Decatur Land Trust presents plans to separate from Legacy DecaturMembers of the Decatur Land Trust and the city's Affordable Housing Fellow Kristin Allin met with the City Commission on Monday, May 17, to discuss incorporating the Land Trust as an independent, nonprofit corporation. Photo by Zoe Seiler.
Decatur, GA — The Decatur Land Trust is seeking to become an independent, nonprofit corporation. Land Trust board members and Decatur’s Affordable Housing Fellow Kristin Allin presented plans for the Land Trust during the City Commission work session on Monday, May 17.
The Decatur Land Trust was created a couple of years ago and five board members were appointed by Legacy Decatur in 2019. Legacy Decatur is the board that oversees Legacy Park, the former United Methodist Children’s Home property on South Columbia Drive. The Land Trust has always planned to become a stand-alone nonprofit and it is ready to move forward with the process.
“I see this as being actually a bit more autonomous than perhaps what we see with the Legacy project but still I think the ability to compete for grants and external funding is an important piece to me by having that separation,” Mayor Patti Garrett said.
Through the land trust, the city will be able to acquire property through a purchase or donation and facilitate the development or preservation of affordable housing. The entity would also maintain the ground lease for the affordable units in order to keep the affordable over time as the units are re-sold and rented.
“This method, which is done through deeds, leases, lots of legal documents and a little hocus pocus thrown in, would enable the property to remain affordable in perpetuity so therefore we see this as a way to minimize displacement, invite new residents to come into Decatur that are of low and moderate income and to provide for a permanent affordability,” Decatur Land Trust Acting Chair Linda Curry said.
The Decatur Affordable Housing Task Force also recommended last year a way to increase the funding for the Land Trust.
“The Task Force recommends a Housing Opportunity Bond be issued at a minimum amount of $5 million to fund the [Land Trust’s] operations, acquisition and development activities,” the report says.
In addition to focusing on affordable housing, the Land Trust would also focus on home ownership, Curry said.
“We feel like this is one of the most important tools that Decatur could have to enable us to have more affordable housing and to focus on equitable home ownership,” Curry said.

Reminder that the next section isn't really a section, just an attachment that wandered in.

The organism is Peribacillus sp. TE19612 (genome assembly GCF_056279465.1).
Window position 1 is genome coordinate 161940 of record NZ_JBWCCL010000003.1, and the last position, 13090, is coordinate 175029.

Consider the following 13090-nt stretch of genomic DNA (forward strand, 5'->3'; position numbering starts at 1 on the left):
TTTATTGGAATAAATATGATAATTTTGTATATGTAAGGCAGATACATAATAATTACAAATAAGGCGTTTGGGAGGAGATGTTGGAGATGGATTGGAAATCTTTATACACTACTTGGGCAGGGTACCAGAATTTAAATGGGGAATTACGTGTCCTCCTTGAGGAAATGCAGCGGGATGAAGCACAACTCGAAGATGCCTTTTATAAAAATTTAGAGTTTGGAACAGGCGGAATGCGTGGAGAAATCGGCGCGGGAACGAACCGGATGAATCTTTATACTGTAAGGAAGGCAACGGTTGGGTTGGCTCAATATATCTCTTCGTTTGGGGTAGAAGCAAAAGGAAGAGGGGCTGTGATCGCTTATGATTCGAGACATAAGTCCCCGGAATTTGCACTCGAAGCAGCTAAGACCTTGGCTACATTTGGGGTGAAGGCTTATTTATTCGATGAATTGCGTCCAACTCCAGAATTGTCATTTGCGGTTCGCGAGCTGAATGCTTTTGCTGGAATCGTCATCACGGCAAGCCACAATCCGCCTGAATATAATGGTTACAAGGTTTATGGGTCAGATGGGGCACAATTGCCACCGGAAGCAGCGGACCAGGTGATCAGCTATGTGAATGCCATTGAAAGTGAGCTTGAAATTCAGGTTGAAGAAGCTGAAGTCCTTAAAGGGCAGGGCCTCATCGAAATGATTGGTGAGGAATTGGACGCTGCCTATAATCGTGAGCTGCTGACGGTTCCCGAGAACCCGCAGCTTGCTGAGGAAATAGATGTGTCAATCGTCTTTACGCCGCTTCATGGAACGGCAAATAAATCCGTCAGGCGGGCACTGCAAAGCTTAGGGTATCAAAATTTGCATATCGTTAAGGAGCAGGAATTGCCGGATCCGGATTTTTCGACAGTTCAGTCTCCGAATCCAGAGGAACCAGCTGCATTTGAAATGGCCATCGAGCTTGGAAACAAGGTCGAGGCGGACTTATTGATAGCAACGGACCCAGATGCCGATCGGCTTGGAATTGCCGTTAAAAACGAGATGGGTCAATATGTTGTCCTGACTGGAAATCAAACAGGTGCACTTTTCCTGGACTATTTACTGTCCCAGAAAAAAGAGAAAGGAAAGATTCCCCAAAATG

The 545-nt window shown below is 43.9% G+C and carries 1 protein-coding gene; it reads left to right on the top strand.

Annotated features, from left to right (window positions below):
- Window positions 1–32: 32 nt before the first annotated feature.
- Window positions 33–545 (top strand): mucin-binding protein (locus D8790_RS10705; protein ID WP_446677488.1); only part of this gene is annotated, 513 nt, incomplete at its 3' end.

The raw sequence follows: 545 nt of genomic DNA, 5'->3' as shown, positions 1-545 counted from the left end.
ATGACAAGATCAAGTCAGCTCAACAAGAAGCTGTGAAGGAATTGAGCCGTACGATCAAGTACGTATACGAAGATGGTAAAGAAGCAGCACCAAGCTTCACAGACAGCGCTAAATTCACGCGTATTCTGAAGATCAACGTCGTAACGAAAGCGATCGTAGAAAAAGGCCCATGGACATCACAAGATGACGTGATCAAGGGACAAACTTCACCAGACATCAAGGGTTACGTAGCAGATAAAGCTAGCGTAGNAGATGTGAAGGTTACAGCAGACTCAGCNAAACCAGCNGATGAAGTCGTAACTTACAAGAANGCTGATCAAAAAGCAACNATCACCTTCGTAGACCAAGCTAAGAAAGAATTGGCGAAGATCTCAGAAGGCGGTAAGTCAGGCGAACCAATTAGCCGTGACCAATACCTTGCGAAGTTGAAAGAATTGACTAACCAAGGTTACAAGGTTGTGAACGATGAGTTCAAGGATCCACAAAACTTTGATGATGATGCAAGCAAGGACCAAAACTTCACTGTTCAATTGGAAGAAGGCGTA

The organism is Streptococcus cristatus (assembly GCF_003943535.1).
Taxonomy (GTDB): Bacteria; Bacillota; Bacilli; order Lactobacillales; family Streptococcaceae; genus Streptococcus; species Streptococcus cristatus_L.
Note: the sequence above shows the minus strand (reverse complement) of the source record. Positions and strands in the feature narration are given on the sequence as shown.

The Land Trust plans to continue to work in partnership with Legacy Decatur and the city but the goal of the trust would not be only limited to the Legacy Project but would be able to have affordable housing throughout Decatur.
“By being a separate entity the Decatur Land Trust will have the ability to apply separately for funding, to accept donated land and homes, to purchase property and enter into contracts to preserve affordability of property, to partner to construct new housing, and also once we have our homeowners we’ll need to steward them both on homeownership and what it means to be a homeowner in a lot of cases,” Curry said.
The Land Trust has three pending projects in progress including the cottage court project at 230 Commerce Drive, which is still in the planning stages.
The project was announced in 2016 but was delayed due to negotiations with the Georgia Department of Transportation over the design of the entrance on Commerce. Skyrocketing construction costs also stalled the plans because of the city’s goal of keeping the homes affordable at less than $250,000, Decaturish previously reported.
The cottage court project is a small group of small, detached homes centered around a shared courtyard. It is slated to include four to six homes.
Another project the Land Trust is working on is a few units of affordable housing at 108 Park Place, the former AT&T training center in Oakhurst. The third project is three to five tiny homes that will be scattered around the city, Curry said.
So far, the Land Trust has established its initial board members, drafted articles of incorporation and bylaws, and written the mission, vision and value statements. The board is also in the process of drafting a business plan. The Land Trust plans to give a presentation to the Legacy Decatur board at the end of the month and the Legacy Decatur board is expected to vote on the incorporation in July.
After getting approval from Legacy Decatur, the Land Trust’s next step would be to apply for a 501c3 status.
The City Commission and the Land Trust will work out details on the relationship between the two entities.
“Our interest would be in having a very tight relationship with the city so figuring out how to do that correctly is going to be part of the program,” Decatur Land Trust board member Alan McNabb said.
Garrett added that as the city begins to work through the recommendations from the Affordable Housing Task Force, it’s exciting to see the movement and progress. She said the progress the city is making is a good indicator that the city is taking the recommendations from the Affordable Housing Task Force seriously.
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